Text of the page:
Iraq leaders shun Sunni ex-insurgents
A key pillar of the U.S. strategy to pacify Iraq is in danger of collapsing because the Iraqi government is failing to absorb tens of thousands of former Sunni Muslim insurgents who'd joined U.S.-allied militia groups into the country's security forces.
Developments in IraqRaids criticized: Top Sunni politicians on Wednesday accused Iraq's Shiite-dominated security forces of carrying out political arrests, and warned that this could push Iraq into another round of sectarian fighting. On Tuesday, Iraqi forces raided Baqouba in the volatile Diyala province, where a Sunni university professor and provincial council member were taken. Late Tuesday, a special-forces unit arrested the son of a senior Sunni politician, Adnan al-Dulaimi. Al-Dulaimi said his 44-year-old son, Muthanna, is not involved in politics, and that his arrest was meant to silence his father.
Troop-pullout deal: Iraqi and U.S. negotiators have completed a draft security agreement that would see American troops leave Iraqi cities as soon as June 30, Iraqi and American officials told The Associated Press on Wednesday. The Iraqi government has pushed for a specific date — most likely the end of 2011 — by which all U.S. forces would depart the country.
Saddam's train: Iraqi railway officials say executed former President Saddam Hussein's personal luxury train will return to service next month. Officials say the 23-carriage train will ferry passengers from Baghdad to the southern city of Basra.
Seattle Times news services
BAGHDAD — A key pillar of the U.S. strategy to pacify Iraq is in danger of collapsing because the Iraqi government is failing to absorb tens of thousands of former Sunni Muslim insurgents who'd joined U.S.-allied militia groups into the country's security forces.
American officials have credited the militias, known as the Sons of Iraq or Awakening Councils, with undercutting support for the group al-Qaida in Iraq and bringing peace to large swaths of the country, including Anbar province and parts of Baghdad. Under the program, the United States pays each militia member a stipend of about $300 a month and promised that they'd get jobs with the Iraqi government.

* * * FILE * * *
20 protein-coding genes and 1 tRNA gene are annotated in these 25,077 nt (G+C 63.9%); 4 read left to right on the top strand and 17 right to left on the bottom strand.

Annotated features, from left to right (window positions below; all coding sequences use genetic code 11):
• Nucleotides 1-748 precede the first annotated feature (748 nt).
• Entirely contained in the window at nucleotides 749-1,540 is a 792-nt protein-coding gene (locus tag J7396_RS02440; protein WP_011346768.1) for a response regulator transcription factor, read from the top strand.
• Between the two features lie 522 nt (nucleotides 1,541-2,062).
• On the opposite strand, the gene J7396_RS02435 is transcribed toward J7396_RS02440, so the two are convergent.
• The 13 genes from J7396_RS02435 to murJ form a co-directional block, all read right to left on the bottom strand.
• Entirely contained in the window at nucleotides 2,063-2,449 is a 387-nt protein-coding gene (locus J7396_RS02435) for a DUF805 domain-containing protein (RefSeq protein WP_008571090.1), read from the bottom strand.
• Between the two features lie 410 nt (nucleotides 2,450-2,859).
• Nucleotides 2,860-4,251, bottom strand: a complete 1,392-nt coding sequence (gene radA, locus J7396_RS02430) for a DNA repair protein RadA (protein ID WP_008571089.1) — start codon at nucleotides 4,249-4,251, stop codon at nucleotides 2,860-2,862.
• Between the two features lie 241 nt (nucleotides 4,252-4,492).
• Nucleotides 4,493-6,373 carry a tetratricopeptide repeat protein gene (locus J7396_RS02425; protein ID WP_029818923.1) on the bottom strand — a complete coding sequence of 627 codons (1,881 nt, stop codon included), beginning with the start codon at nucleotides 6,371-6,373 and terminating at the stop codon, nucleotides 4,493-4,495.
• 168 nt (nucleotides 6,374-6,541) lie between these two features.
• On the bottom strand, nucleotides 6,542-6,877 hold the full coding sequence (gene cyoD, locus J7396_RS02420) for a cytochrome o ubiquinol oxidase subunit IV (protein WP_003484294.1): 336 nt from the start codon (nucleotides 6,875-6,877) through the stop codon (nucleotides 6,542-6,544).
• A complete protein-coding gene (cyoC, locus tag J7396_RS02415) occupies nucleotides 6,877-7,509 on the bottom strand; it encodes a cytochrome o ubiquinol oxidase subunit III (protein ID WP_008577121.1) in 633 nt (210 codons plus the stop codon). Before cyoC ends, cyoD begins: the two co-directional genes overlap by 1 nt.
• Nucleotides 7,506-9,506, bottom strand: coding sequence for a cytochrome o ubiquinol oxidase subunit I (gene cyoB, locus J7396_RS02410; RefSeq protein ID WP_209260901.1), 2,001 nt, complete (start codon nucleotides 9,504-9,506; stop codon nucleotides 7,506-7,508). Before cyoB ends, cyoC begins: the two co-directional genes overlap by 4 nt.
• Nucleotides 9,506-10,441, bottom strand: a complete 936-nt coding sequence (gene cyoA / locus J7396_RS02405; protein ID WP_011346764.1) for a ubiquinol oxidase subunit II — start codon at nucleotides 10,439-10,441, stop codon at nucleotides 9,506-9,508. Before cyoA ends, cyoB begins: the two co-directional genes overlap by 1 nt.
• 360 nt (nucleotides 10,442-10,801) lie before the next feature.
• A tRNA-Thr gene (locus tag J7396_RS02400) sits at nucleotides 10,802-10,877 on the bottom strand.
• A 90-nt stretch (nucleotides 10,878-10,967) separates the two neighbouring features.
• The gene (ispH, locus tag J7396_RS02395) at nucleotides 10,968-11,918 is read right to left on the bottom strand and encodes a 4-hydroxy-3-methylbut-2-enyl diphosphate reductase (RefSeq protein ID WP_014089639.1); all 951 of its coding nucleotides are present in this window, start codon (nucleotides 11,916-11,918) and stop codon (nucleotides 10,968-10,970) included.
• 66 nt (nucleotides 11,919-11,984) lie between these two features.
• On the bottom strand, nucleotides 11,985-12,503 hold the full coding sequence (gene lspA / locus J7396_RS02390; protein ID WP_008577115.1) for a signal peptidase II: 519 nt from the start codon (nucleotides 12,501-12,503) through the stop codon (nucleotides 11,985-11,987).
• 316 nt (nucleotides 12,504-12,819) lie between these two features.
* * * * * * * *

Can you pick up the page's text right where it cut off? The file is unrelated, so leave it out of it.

But the Iraqi government, which is led by Shiite Muslims, has brought only a relative handful of the more than 100,000 militia members into the security forces. Now officials are making it clear that they don't intend to include most of the rest.
"We cannot stand them, and we detained many of them recently," said one senior Iraqi commander in Baghdad, who spoke only on the condition of anonymity because he wasn't authorized to discuss the issue. "Many of them were part of al-Qaida despite the fact that many of them are helping us to fight al-Qaida."
He said the army was considering setting a Nov. 1 deadline for those militia members who hadn't been absorbed into the security forces or given civilian jobs to give up their weapons. After that, they'd be arrested, he said.
Some militia members say such a move would force them into open warfare with the government again.
"If they disband us now, I will tell you that history will show we will go back to zero," said Mullah Shahab al-Aafi, a former emir, or leader, of insurgents in Diyala province who's the acting commander of 24,000 Sons of Iraq there, 11,000 of whom are on the U.S. payroll. "I will not give up my weapons. I will never give them up, and I will carry my weapon again. If it is useless to talk to the government, I will be forced to carry my weapons and my pistol."
After initially embracing the idea of bringing the militia members into the security forces, however, Prime Minister Nouri al-Maliki hasn't followed through. A committee that al-Maliki formed to organize the militias' transition to full-fledged government security troops fell apart and was reconstituted only recently. U.S. officials acknowledge that the hiring of the Sunnis has slowed to a crawl.
U.S. and Iraqi officials agree that the al-Maliki government never agreed to hire more than 20 percent of the militia members. An al-Maliki ally said it was unreasonable to expect otherwise.
"All the Americans are doing is paying them just to be quiet," said Haider al-Abadi, a leading member of al-Maliki's Dawa political party and the head of the economic and investment committee in the parliament. The Iraqi government, he said, can't "justify paying monthly salaries to people on the grounds that they are ex-insurgents."
The best that most of them could expect is to be placed in vocational training for trades such as bricklaying and plumbing, along with a slew of other unemployed people.
The government has allocated $150 million for such training. So far this year, the U.S. military has spent $303 million on Sons of Iraq salaries.
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